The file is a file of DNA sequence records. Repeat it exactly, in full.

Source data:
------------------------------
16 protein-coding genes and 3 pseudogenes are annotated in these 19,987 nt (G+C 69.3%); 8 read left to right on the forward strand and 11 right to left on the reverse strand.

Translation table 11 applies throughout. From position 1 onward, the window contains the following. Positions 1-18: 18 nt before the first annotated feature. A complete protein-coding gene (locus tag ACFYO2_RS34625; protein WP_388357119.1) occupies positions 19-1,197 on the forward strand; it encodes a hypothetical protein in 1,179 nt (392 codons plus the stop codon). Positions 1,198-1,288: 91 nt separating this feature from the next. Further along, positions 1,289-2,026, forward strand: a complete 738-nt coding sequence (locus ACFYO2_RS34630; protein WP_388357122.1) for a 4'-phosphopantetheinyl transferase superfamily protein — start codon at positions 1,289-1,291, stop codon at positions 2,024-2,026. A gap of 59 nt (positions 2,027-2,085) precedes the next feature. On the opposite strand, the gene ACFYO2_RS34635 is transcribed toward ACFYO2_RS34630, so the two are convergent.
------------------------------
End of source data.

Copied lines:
16 protein-coding genes and 3 pseudogenes are annotated in these 19,987 nt (G+C 69.3%); 8 read left to right on the forward strand and 11 right to left on the reverse strand.

Translation table 11 applies throughout. From position 1 onward, the window contains the following. Positions 1-18: 18 nt before the first annotated feature. A complete protein-coding gene (locus tag ACFYO2_RS34625; protein WP_388357119.1) occupies positions 19-1,197 on the forward strand; it encodes a hypothetical protein in 1,179 nt (392 codons plus the stop codon). Positions 1,198-1,288: 91 nt separating this feature from the next. Further along, positions 1,289-2,026, forward strand: a complete 738-nt coding sequence (locus ACFYO2_RS34630; protein WP_388357122.1) for a 4'-phosphopantetheinyl transferase superfamily protein — start codon at positions 1,289-1,291, stop codon at positions 2,024-2,026. A gap of 59 nt (positions 2,027-2,085) precedes the next feature. On the opposite strand, the gene ACFYO2_RS34635 is transcribed toward ACFYO2_RS34630, so the two are convergent.